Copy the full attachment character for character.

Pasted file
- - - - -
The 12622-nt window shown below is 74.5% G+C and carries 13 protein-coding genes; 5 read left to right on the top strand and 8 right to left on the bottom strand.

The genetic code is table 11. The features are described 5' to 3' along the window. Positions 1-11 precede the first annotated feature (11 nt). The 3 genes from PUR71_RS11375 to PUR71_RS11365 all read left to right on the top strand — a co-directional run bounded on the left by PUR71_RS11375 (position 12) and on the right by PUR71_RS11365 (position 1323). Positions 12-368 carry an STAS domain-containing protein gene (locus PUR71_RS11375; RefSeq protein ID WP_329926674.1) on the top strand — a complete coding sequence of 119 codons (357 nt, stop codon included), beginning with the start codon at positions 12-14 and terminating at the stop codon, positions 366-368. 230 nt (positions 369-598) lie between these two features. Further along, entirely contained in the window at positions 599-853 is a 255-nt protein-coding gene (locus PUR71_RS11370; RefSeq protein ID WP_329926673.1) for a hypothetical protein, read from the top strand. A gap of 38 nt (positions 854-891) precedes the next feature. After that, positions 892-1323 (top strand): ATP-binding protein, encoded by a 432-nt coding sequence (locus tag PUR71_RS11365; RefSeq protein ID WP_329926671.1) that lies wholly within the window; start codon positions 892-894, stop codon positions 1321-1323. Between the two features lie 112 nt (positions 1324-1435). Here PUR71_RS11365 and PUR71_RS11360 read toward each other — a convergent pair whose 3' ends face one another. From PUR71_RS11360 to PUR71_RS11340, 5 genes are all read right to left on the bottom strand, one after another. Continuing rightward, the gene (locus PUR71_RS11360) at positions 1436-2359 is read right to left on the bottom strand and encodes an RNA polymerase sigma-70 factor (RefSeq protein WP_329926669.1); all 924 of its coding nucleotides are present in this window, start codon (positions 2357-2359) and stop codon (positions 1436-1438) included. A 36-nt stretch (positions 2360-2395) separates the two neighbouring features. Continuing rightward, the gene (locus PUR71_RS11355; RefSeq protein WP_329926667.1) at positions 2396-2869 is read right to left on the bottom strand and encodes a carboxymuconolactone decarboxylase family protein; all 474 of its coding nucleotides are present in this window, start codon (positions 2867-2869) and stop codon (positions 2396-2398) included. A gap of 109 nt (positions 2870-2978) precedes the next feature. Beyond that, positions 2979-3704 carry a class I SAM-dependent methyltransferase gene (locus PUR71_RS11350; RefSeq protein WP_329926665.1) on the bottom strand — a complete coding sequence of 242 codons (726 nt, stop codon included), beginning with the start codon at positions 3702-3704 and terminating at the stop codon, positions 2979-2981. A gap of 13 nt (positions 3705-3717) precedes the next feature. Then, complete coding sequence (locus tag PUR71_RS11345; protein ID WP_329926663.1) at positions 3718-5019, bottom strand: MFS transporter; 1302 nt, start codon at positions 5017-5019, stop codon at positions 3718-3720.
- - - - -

The 12622-nt window shown below is 74.5% G+C and carries 13 protein-coding genes; 5 read left to right on the top strand and 8 right to left on the bottom strand.

The genetic code is table 11. The features are described 5' to 3' along the window. Positions 1-11 precede the first annotated feature (11 nt). The 3 genes from PUR71_RS11375 to PUR71_RS11365 all read left to right on the top strand — a co-directional run bounded on the left by PUR71_RS11375 (position 12) and on the right by PUR71_RS11365 (position 1323). Positions 12-368 carry an STAS domain-containing protein gene (locus PUR71_RS11375; RefSeq protein ID WP_329926674.1) on the top strand — a complete coding sequence of 119 codons (357 nt, stop codon included), beginning with the start codon at positions 12-14 and terminating at the stop codon, positions 366-368. 230 nt (positions 369-598) lie between these two features. Further along, entirely contained in the window at positions 599-853 is a 255-nt protein-coding gene (locus PUR71_RS11370; RefSeq protein ID WP_329926673.1) for a hypothetical protein, read from the top strand. A gap of 38 nt (positions 854-891) precedes the next feature. After that, positions 892-1323 (top strand): ATP-binding protein, encoded by a 432-nt coding sequence (locus tag PUR71_RS11365; RefSeq protein ID WP_329926671.1) that lies wholly within the window; start codon positions 892-894, stop codon positions 1321-1323. Between the two features lie 112 nt (positions 1324-1435). Here PUR71_RS11365 and PUR71_RS11360 read toward each other — a convergent pair whose 3' ends face one another. From PUR71_RS11360 to PUR71_RS11340, 5 genes are all read right to left on the bottom strand, one after another. Continuing rightward, the gene (locus PUR71_RS11360) at positions 1436-2359 is read right to left on the bottom strand and encodes an RNA polymerase sigma-70 factor (RefSeq protein WP_329926669.1); all 924 of its coding nucleotides are present in this window, start codon (positions 2357-2359) and stop codon (positions 1436-1438) included. A 36-nt stretch (positions 2360-2395) separates the two neighbouring features. Continuing rightward, the gene (locus PUR71_RS11355; RefSeq protein WP_329926667.1) at positions 2396-2869 is read right to left on the bottom strand and encodes a carboxymuconolactone decarboxylase family protein; all 474 of its coding nucleotides are present in this window, start codon (positions 2867-2869) and stop codon (positions 2396-2398) included. A gap of 109 nt (positions 2870-2978) precedes the next feature. Beyond that, positions 2979-3704 carry a class I SAM-dependent methyltransferase gene (locus PUR71_RS11350; RefSeq protein WP_329926665.1) on the bottom strand — a complete coding sequence of 242 codons (726 nt, stop codon included), beginning with the start codon at positions 3702-3704 and terminating at the stop codon, positions 2979-2981. A gap of 13 nt (positions 3705-3717) precedes the next feature. Then, complete coding sequence (locus tag PUR71_RS11345; protein ID WP_329926663.1) at positions 3718-5019, bottom strand: MFS transporter; 1302 nt, start codon at positions 5017-5019, stop codon at positions 3718-3720.